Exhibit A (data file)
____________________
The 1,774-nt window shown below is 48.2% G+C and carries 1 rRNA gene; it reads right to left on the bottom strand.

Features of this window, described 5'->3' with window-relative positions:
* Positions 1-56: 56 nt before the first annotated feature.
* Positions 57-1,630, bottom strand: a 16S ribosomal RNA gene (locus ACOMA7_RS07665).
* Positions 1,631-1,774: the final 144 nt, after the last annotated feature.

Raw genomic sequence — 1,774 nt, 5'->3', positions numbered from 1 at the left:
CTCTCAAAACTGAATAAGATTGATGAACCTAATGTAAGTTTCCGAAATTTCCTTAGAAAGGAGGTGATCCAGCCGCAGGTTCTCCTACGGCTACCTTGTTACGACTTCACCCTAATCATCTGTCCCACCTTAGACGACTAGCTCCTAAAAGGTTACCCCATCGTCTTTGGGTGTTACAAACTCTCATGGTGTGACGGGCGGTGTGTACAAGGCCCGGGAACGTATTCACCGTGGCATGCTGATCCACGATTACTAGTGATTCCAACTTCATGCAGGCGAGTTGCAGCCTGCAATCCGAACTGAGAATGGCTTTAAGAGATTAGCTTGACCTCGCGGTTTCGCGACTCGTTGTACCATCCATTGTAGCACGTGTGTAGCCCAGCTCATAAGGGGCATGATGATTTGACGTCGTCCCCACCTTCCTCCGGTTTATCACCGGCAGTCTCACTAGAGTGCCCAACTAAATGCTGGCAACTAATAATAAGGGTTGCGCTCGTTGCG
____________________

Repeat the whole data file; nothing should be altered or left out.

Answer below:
The 1,774-nt window shown below is 48.2% G+C and carries 1 rRNA gene; it reads right to left on the bottom strand.

Features of this window, described 5'->3' with window-relative positions:
* Positions 1-56: 56 nt before the first annotated feature.
* Positions 57-1,630, bottom strand: a 16S ribosomal RNA gene (locus ACOMA7_RS07665).
* Positions 1,631-1,774: the final 144 nt, after the last annotated feature.

Raw genomic sequence — 1,774 nt, 5'->3', positions numbered from 1 at the left:
CTCTCAAAACTGAATAAGATTGATGAACCTAATGTAAGTTTCCGAAATTTCCTTAGAAAGGAGGTGATCCAGCCGCAGGTTCTCCTACGGCTACCTTGTTACGACTTCACCCTAATCATCTGTCCCACCTTAGACGACTAGCTCCTAAAAGGTTACCCCATCGTCTTTGGGTGTTACAAACTCTCATGGTGTGACGGGCGGTGTGTACAAGGCCCGGGAACGTATTCACCGTGGCATGCTGATCCACGATTACTAGTGATTCCAACTTCATGCAGGCGAGTTGCAGCCTGCAATCCGAACTGAGAATGGCTTTAAGAGATTAGCTTGACCTCGCGGTTTCGCGACTCGTTGTACCATCCATTGTAGCACGTGTGTAGCCCAGCTCATAAGGGGCATGATGATTTGACGTCGTCCCCACCTTCCTCCGGTTTATCACCGGCAGTCTCACTAGAGTGCCCAACTAAATGCTGGCAACTAATAATAAGGGTTGCGCTCGTTGCG